The Dudley T. Dougherty Foundation

Water is Flowing

Grant Information
Categories Healthcare , Community , Environment
Location United States
Cycle Year 2022
Organization Information
Organization Name (provided by applicant) Antinanco Earth Arts School
Organization Name (provided by automatic EIN validation)
Antinanco earth arts school
EIN 47-3280825
Contact Information
Contact Name Ms. Olga Sher
Phone 19176851223
Additional Information
Used for The Project assists the Navajo people and their neighbors in Arizona and New Mexico ("Communities") with clean water solutions. The Navajo Nation's access to clean running water is affected by the lack of infrastructure, absence of comprehensive governmental policy, and uranium waste from abandoned mines. The Project offers a solar-based solution that brings pressurized running water into households from an external water source.
Benefits The funds will help us to supply access to clean water for Hopi, Navajo and Zuni elders, veterans, sick and disabled residents living in the remote areas of Arizona and New Mexico. The Community members we serve are the keepers of the stories, history, traditions and culture who live in desperate third world-like conditions: dirt-floored, uninsulated, sub-standard housing with no running water or electricity, and leaking roofs. The funds will benefit those who can’t physically drive 1-1.5 hours over dirt roads to reach watering points, or haul water home from external watering sources to cook, bathe or drink.
Proposal Description

Antinanco is seeking a grant in the amount of $5,000 to continue the Water is Flowing (To'h Ni'li) Project. The Project is currently in the third year and was born as a result of the COVID-related crisis and requests for clean water and water barrels. To date, together with our on-the-ground partner, K’eh Native Action (“K’eh”), and other partners, we donated close to 750 water barrels to households with no running water and delivered over 10,000 gallons of water to the Communities. None of the households we serve have running water in their homes. Elders, veterans, sick and disabled struggle with getting water out of the barrels and totes, and lifting the containers to carry them back inside. We have chosen to address this challenge using a solar-powered water solution, which, along with the continued and expanded water distribution effort, is the focus of the Project. The solar-powered pump that brings pressurized running water from external water sources into the household is a solution that we developed in 2021. We have already designed, built, tested and installed the first fifteen units of To’h Ni’li for the first households in the Communities and received very positive feedback. To’h Ni’li provides reliable, cost-effective solution for the water insecurity in a way that allows elders and disabled to continue living independently and with the land. The Dudley T. Dougherty Foundation grant, if awarded, will allow us to expand this effort and: (a) manufacture, install and service 10 additional To’h Ni’li units, providing 10 more households with access to running water at home; and (b) procure and install 10 275-gallon water storing tanks for the households with no or much smaller water holding containers.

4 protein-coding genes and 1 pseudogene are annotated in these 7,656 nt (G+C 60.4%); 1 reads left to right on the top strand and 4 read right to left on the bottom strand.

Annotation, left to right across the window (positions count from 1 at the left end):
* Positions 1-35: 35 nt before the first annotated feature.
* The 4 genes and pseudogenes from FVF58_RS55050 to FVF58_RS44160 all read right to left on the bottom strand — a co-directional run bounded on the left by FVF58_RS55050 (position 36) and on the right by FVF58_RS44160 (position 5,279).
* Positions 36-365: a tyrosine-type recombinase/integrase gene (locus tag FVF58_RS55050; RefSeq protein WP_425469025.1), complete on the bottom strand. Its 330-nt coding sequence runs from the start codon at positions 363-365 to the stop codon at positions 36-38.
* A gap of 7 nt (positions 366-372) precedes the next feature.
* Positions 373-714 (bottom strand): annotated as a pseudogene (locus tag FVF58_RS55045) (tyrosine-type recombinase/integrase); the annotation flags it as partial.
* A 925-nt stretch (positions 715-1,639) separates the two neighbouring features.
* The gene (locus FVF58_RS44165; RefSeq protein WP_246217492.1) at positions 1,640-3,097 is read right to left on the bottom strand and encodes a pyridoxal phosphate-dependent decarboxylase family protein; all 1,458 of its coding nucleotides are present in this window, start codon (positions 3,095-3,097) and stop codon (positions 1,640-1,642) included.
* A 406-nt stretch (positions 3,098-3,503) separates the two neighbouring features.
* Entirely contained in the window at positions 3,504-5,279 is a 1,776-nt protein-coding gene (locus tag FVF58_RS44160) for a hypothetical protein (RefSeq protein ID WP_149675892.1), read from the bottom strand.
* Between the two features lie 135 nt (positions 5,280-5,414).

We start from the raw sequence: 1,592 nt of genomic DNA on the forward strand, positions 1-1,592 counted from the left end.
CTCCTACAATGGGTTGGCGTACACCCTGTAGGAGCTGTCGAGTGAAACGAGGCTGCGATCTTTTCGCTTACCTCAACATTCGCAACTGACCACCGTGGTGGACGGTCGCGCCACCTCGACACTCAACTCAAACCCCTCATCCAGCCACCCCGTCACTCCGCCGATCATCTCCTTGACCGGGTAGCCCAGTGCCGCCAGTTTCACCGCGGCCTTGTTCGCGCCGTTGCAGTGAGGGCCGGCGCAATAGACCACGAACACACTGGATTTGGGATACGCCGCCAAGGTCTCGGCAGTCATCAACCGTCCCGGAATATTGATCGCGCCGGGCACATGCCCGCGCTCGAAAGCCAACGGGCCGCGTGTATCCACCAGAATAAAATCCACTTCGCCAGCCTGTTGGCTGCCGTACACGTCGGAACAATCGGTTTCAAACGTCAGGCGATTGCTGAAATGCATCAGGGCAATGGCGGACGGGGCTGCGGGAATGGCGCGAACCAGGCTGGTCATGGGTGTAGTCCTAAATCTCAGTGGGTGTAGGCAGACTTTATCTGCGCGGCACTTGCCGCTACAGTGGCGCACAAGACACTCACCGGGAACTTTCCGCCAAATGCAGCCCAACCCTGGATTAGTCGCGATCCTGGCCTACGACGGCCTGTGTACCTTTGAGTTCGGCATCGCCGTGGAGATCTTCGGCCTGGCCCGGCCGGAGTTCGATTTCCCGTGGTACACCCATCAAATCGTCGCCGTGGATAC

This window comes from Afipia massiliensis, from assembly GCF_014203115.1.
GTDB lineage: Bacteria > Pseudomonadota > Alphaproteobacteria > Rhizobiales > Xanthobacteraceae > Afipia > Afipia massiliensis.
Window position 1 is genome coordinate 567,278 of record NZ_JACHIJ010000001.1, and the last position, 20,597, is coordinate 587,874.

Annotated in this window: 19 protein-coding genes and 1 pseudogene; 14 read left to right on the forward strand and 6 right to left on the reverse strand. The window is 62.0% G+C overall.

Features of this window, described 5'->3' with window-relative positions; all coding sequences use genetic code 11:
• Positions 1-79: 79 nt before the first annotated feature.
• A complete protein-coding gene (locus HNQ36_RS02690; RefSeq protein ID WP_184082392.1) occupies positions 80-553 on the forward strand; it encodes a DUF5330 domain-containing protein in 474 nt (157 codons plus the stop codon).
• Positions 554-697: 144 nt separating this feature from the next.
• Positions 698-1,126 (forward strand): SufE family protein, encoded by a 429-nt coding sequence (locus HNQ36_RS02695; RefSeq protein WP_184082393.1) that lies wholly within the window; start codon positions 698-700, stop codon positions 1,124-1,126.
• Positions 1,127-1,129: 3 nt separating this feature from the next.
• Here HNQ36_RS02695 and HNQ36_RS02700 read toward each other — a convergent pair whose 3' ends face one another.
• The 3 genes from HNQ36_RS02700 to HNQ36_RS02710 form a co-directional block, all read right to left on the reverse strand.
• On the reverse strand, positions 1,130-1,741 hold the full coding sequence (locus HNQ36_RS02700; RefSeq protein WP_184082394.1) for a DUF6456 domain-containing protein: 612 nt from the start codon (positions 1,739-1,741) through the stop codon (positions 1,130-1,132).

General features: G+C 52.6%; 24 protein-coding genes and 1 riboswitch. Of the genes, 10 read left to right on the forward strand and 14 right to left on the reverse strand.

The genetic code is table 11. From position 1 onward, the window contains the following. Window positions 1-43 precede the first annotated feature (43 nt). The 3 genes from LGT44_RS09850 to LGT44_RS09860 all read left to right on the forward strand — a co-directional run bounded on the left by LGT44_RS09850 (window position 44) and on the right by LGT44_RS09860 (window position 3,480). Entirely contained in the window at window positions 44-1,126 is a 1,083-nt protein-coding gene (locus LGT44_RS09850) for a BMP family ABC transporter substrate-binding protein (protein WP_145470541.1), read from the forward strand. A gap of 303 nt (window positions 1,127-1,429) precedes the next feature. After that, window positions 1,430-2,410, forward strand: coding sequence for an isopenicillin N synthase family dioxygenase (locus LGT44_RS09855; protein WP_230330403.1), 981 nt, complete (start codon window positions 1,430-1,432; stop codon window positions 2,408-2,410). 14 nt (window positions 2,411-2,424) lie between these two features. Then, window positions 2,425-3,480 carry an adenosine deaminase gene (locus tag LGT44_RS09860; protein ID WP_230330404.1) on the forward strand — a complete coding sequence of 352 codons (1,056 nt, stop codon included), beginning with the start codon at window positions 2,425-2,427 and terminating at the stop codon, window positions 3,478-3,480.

Our Goals and Objectives:

  1. Together with the on-the-ground partners, set up a comprehensive water distribution plan and outline priority households with the most acute need of the 275-gallon water storing tanks and To’h Ni’li units.
  2. Procure and install 10 275-gallon water storing tanks.
  3. Manufacture, assemble and install 10 additional To’h Ni’li units.
  4. Provide additional training to the installation team, and expand the team by at least one additional member.  
  5. Provide ongoing assistance, support and troubleshooting to the households with To’h Ni’li Units while the families learn to use the units and ration water in a new way.
  6. Train community members to perform installations and service of To’h Ni’li, and involve recipients in learning how their solar-powered systems operate and how to maintain the units. 
  7. Offer educational presentations and To’h Ni’li installation demonstrations to the Communities’ members and youth and involve them in the Project as volunteers.
  8. Develop and distribute To’h Ni’li installation and user manuals/guides.
  9. Research the possibility of setting up partial or full manufacturing of To’h Ni’li on the ground.
  10. Research the possibility of procuring To’h Ni’li parts and components locally.
  11. Over the span of the Project cycle, provide (a) more consistent access to clean water, improving the quality of life; (b) more households with access to running water at home; (c) cleaner and safer water for human consumption; (d) more skills and jobs created in the Communities; (e) better organized and coordinated water distribution efforts on the ground; (f) new opportunities for the Communities and young people to work with solar energy and green technologies; (g) more integrated and efficient water use and distribution.